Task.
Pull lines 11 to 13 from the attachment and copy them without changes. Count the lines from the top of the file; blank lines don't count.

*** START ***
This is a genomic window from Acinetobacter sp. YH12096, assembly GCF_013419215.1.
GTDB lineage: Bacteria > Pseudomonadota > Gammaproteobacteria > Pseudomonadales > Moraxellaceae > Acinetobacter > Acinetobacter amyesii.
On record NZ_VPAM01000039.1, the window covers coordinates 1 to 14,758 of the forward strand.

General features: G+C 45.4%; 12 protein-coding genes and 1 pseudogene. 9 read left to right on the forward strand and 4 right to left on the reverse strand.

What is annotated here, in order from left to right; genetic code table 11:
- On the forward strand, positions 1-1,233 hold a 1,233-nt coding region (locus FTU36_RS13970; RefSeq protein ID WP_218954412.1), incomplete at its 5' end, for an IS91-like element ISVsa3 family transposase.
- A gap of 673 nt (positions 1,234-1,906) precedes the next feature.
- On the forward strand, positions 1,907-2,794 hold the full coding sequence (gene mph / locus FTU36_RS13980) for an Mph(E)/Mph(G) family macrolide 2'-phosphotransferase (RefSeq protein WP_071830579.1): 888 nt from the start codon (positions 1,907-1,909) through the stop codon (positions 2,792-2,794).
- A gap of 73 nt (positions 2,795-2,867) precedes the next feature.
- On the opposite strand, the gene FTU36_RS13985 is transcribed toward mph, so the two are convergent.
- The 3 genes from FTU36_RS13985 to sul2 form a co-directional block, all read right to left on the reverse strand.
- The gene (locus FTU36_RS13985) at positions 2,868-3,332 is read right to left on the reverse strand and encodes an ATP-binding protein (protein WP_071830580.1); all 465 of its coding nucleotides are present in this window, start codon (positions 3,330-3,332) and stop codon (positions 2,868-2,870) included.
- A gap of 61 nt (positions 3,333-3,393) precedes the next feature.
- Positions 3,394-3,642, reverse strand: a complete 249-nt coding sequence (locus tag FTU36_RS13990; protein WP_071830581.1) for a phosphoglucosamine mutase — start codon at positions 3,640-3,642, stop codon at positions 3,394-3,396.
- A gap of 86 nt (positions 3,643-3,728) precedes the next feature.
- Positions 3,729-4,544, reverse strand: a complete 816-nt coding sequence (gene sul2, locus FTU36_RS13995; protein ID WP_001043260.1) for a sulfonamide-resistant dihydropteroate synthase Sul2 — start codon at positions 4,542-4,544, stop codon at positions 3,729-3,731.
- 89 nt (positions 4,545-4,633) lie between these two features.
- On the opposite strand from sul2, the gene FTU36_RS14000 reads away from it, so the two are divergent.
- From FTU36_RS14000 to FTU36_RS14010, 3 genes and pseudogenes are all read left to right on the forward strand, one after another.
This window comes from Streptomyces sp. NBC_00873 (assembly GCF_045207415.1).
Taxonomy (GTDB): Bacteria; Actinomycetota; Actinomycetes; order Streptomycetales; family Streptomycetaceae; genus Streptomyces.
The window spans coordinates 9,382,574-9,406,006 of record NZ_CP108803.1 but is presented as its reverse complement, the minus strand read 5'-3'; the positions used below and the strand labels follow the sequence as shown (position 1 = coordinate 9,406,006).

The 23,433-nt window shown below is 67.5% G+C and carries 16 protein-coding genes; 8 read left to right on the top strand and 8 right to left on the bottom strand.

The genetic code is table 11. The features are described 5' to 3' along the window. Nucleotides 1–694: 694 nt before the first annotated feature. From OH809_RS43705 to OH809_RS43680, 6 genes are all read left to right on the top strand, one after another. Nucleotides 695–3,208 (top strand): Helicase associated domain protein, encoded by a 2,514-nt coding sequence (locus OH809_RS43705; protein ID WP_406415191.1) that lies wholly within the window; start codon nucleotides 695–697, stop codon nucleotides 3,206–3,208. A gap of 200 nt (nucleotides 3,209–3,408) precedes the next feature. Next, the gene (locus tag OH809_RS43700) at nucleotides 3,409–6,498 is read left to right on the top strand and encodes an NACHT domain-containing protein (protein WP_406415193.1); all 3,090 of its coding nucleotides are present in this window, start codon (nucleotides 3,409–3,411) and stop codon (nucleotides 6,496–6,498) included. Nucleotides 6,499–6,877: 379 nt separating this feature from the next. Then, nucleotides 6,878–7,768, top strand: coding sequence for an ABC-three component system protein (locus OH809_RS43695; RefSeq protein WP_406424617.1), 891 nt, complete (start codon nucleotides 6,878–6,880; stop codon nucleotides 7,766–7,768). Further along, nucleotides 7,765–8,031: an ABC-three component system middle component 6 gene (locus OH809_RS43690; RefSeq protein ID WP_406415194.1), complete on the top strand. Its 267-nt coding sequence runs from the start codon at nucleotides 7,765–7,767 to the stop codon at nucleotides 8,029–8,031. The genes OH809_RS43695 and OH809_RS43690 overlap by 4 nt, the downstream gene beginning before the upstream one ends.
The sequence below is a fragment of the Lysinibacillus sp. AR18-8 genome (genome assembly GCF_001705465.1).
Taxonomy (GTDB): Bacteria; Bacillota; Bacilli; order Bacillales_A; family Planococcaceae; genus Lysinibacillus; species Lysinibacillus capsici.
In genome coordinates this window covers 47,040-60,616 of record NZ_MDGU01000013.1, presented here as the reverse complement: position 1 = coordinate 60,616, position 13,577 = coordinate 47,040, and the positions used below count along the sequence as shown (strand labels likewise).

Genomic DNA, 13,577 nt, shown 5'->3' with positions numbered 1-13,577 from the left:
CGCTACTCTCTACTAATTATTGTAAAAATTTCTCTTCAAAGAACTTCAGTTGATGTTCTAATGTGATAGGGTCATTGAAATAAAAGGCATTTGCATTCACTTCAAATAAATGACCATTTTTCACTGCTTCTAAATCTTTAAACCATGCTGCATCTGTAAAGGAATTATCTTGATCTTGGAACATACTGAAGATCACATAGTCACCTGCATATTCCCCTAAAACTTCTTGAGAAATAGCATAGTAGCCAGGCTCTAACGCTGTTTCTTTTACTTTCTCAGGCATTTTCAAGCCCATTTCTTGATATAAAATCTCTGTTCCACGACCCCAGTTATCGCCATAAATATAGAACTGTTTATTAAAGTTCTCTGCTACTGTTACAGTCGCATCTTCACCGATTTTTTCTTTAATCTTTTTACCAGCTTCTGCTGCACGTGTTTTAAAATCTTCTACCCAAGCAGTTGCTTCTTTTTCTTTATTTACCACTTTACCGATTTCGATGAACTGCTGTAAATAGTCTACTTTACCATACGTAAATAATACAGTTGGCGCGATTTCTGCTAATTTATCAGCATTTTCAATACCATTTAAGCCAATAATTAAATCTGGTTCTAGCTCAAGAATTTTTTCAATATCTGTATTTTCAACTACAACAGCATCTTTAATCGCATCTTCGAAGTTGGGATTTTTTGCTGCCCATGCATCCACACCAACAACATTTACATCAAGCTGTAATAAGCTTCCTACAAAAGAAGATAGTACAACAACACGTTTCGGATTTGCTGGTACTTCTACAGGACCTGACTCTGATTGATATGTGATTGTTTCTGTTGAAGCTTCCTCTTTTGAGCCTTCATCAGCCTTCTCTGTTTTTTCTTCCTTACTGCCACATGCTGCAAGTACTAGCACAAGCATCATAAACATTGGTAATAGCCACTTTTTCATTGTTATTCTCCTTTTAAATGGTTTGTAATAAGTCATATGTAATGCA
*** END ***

- The 3 genes from FTU36_RS13985 to sul2 form a co-directional block, all read right to left on the reverse strand.
- The gene (locus FTU36_RS13985) at positions 2,868-3,332 is read right to left on the reverse strand and encodes an ATP-binding protein (protein WP_071830580.1); all 465 of its coding nucleotides are present in this window, start codon (positions 3,330-3,332) and stop codon (positions 2,868-2,870) included.
- A gap of 61 nt (positions 3,333-3,393) precedes the next feature.